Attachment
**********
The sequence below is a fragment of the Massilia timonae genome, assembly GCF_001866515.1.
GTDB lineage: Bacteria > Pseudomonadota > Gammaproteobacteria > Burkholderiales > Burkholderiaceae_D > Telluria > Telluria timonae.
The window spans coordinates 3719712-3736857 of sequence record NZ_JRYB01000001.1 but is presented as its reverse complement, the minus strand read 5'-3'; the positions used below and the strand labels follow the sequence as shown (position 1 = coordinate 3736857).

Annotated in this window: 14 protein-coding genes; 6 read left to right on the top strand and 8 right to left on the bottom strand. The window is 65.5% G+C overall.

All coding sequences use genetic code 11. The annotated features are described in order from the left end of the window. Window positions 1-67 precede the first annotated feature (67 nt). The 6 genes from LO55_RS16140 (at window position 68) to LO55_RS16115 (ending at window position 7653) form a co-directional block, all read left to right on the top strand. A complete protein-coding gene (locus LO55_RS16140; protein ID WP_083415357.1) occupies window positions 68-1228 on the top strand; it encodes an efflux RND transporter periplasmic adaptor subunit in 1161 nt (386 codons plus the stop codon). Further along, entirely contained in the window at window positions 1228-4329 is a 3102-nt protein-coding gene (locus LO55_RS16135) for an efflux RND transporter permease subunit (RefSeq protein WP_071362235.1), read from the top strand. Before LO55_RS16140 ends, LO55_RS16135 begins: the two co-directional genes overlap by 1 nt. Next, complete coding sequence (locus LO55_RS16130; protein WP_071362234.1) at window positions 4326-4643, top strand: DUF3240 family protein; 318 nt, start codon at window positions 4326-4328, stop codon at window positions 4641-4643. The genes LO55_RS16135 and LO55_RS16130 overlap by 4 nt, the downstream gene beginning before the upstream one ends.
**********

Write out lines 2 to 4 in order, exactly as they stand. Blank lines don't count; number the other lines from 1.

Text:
GTDB lineage: Bacteria > Pseudomonadota > Gammaproteobacteria > Burkholderiales > Burkholderiaceae_D > Telluria > Telluria timonae.
The window spans coordinates 3719712-3736857 of sequence record NZ_JRYB01000001.1 but is presented as its reverse complement, the minus strand read 5'-3'; the positions used below and the strand labels follow the sequence as shown (position 1 = coordinate 3736857).

Annotated in this window: 14 protein-coding genes; 6 read left to right on the top strand and 8 right to left on the bottom strand. The window is 65.5% G+C overall.